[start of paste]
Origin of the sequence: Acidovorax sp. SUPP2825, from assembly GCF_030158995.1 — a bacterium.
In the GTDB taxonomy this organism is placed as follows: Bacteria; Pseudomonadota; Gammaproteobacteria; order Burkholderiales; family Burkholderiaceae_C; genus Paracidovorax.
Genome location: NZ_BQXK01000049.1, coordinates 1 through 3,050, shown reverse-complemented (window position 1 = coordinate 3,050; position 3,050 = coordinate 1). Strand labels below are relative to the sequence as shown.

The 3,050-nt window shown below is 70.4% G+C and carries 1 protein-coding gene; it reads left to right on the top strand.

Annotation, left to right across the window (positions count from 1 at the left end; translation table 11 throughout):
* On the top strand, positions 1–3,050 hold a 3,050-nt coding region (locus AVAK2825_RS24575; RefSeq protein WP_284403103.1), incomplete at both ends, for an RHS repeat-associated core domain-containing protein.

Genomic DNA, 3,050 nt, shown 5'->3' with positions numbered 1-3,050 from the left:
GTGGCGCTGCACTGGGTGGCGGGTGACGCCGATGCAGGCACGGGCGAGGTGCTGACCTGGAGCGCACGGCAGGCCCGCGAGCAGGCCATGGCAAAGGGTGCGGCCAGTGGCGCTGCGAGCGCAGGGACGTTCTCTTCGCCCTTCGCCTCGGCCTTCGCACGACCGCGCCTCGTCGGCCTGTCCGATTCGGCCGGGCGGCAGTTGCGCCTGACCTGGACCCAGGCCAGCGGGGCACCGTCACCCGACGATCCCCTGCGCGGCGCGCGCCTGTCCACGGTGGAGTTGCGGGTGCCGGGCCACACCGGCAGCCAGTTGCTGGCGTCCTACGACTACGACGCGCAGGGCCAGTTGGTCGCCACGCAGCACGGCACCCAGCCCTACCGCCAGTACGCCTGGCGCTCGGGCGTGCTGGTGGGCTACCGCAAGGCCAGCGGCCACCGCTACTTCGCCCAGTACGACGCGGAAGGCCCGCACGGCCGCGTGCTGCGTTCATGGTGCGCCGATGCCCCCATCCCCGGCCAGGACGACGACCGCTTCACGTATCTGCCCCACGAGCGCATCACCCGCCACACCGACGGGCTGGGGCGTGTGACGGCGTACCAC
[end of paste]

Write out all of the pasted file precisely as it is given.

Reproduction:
Origin of the sequence: Acidovorax sp. SUPP2825, from assembly GCF_030158995.1 — a bacterium.
In the GTDB taxonomy this organism is placed as follows: Bacteria; Pseudomonadota; Gammaproteobacteria; order Burkholderiales; family Burkholderiaceae_C; genus Paracidovorax.
Genome location: NZ_BQXK01000049.1, coordinates 1 through 3,050, shown reverse-complemented (window position 1 = coordinate 3,050; position 3,050 = coordinate 1). Strand labels below are relative to the sequence as shown.

The 3,050-nt window shown below is 70.4% G+C and carries 1 protein-coding gene; it reads left to right on the top strand.

Annotation, left to right across the window (positions count from 1 at the left end; translation table 11 throughout):
* On the top strand, positions 1–3,050 hold a 3,050-nt coding region (locus AVAK2825_RS24575; RefSeq protein WP_284403103.1), incomplete at both ends, for an RHS repeat-associated core domain-containing protein.

Genomic DNA, 3,050 nt, shown 5'->3' with positions numbered 1-3,050 from the left:
GTGGCGCTGCACTGGGTGGCGGGTGACGCCGATGCAGGCACGGGCGAGGTGCTGACCTGGAGCGCACGGCAGGCCCGCGAGCAGGCCATGGCAAAGGGTGCGGCCAGTGGCGCTGCGAGCGCAGGGACGTTCTCTTCGCCCTTCGCCTCGGCCTTCGCACGACCGCGCCTCGTCGGCCTGTCCGATTCGGCCGGGCGGCAGTTGCGCCTGACCTGGACCCAGGCCAGCGGGGCACCGTCACCCGACGATCCCCTGCGCGGCGCGCGCCTGTCCACGGTGGAGTTGCGGGTGCCGGGCCACACCGGCAGCCAGTTGCTGGCGTCCTACGACTACGACGCGCAGGGCCAGTTGGTCGCCACGCAGCACGGCACCCAGCCCTACCGCCAGTACGCCTGGCGCTCGGGCGTGCTGGTGGGCTACCGCAAGGCCAGCGGCCACCGCTACTTCGCCCAGTACGACGCGGAAGGCCCGCACGGCCGCGTGCTGCGTTCATGGTGCGCCGATGCCCCCATCCCCGGCCAGGACGACGACCGCTTCACGTATCTGCCCCACGAGCGCATCACCCGCCACACCGACGGGCTGGGGCGTGTGACGGCGTACCAC